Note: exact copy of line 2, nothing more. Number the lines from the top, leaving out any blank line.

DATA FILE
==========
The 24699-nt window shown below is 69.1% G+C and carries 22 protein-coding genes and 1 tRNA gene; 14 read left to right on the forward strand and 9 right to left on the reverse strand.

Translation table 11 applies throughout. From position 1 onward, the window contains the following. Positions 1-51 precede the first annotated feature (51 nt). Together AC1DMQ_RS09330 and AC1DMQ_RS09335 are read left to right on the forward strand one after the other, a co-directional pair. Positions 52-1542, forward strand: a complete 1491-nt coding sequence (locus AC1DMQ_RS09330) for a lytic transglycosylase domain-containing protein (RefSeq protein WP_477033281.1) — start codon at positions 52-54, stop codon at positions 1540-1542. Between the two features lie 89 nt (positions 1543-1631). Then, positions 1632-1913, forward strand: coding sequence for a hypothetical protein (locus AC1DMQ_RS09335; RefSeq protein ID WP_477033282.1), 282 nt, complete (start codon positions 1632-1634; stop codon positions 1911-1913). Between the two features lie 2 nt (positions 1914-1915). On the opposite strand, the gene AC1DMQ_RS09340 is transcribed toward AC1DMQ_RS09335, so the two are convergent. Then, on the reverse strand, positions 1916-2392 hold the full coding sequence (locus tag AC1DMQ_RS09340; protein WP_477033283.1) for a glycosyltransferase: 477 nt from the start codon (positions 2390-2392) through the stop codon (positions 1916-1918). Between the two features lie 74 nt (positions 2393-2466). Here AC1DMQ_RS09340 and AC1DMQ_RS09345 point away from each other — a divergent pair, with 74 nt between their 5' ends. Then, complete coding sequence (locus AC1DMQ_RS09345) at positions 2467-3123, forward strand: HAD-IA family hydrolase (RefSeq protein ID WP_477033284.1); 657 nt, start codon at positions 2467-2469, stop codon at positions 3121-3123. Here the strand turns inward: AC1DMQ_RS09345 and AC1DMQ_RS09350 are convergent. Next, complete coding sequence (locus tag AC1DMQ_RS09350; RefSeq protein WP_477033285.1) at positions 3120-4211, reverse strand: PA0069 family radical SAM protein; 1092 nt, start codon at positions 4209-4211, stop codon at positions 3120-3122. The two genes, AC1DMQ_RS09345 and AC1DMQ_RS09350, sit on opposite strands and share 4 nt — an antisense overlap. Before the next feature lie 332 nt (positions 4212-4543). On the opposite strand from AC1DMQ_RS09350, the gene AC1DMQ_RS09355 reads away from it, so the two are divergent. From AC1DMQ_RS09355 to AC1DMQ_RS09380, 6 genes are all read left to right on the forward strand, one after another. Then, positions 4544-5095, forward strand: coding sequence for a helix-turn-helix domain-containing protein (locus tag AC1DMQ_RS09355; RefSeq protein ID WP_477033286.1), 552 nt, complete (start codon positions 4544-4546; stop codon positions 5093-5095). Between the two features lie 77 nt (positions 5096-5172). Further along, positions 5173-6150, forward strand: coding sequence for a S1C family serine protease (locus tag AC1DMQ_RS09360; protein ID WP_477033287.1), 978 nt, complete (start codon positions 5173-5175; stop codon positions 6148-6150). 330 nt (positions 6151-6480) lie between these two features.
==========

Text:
Translation table 11 applies throughout. From position 1 onward, the window contains the following. Positions 1-51 precede the first annotated feature (51 nt). Together AC1DMQ_RS09330 and AC1DMQ_RS09335 are read left to right on the forward strand one after the other, a co-directional pair. Positions 52-1542, forward strand: a complete 1491-nt coding sequence (locus AC1DMQ_RS09330) for a lytic transglycosylase domain-containing protein (RefSeq protein WP_477033281.1) — start codon at positions 52-54, stop codon at positions 1540-1542. Between the two features lie 89 nt (positions 1543-1631). Then, positions 1632-1913, forward strand: coding sequence for a hypothetical protein (locus AC1DMQ_RS09335; RefSeq protein ID WP_477033282.1), 282 nt, complete (start codon positions 1632-1634; stop codon positions 1911-1913). Between the two features lie 2 nt (positions 1914-1915). On the opposite strand, the gene AC1DMQ_RS09340 is transcribed toward AC1DMQ_RS09335, so the two are convergent. Then, on the reverse strand, positions 1916-2392 hold the full coding sequence (locus tag AC1DMQ_RS09340; protein WP_477033283.1) for a glycosyltransferase: 477 nt from the start codon (positions 2390-2392) through the stop codon (positions 1916-1918). Between the two features lie 74 nt (positions 2393-2466). Here AC1DMQ_RS09340 and AC1DMQ_RS09345 point away from each other — a divergent pair, with 74 nt between their 5' ends. Then, complete coding sequence (locus AC1DMQ_RS09345) at positions 2467-3123, forward strand: HAD-IA family hydrolase (RefSeq protein ID WP_477033284.1); 657 nt, start codon at positions 2467-2469, stop codon at positions 3121-3123. Here the strand turns inward: AC1DMQ_RS09345 and AC1DMQ_RS09350 are convergent. Next, complete coding sequence (locus tag AC1DMQ_RS09350; RefSeq protein WP_477033285.1) at positions 3120-4211, reverse strand: PA0069 family radical SAM protein; 1092 nt, start codon at positions 4209-4211, stop codon at positions 3120-3122. The two genes, AC1DMQ_RS09345 and AC1DMQ_RS09350, sit on opposite strands and share 4 nt — an antisense overlap. Before the next feature lie 332 nt (positions 4212-4543). On the opposite strand from AC1DMQ_RS09350, the gene AC1DMQ_RS09355 reads away from it, so the two are divergent. From AC1DMQ_RS09355 to AC1DMQ_RS09380, 6 genes are all read left to right on the forward strand, one after another. Then, positions 4544-5095, forward strand: coding sequence for a helix-turn-helix domain-containing protein (locus tag AC1DMQ_RS09355; RefSeq protein ID WP_477033286.1), 552 nt, complete (start codon positions 4544-4546; stop codon positions 5093-5095). Between the two features lie 77 nt (positions 5096-5172). Further along, positions 5173-6150, forward strand: coding sequence for a S1C family serine protease (locus tag AC1DMQ_RS09360; protein ID WP_477033287.1), 978 nt, complete (start codon positions 5173-5175; stop codon positions 6148-6150). 330 nt (positions 6151-6480) lie between these two features.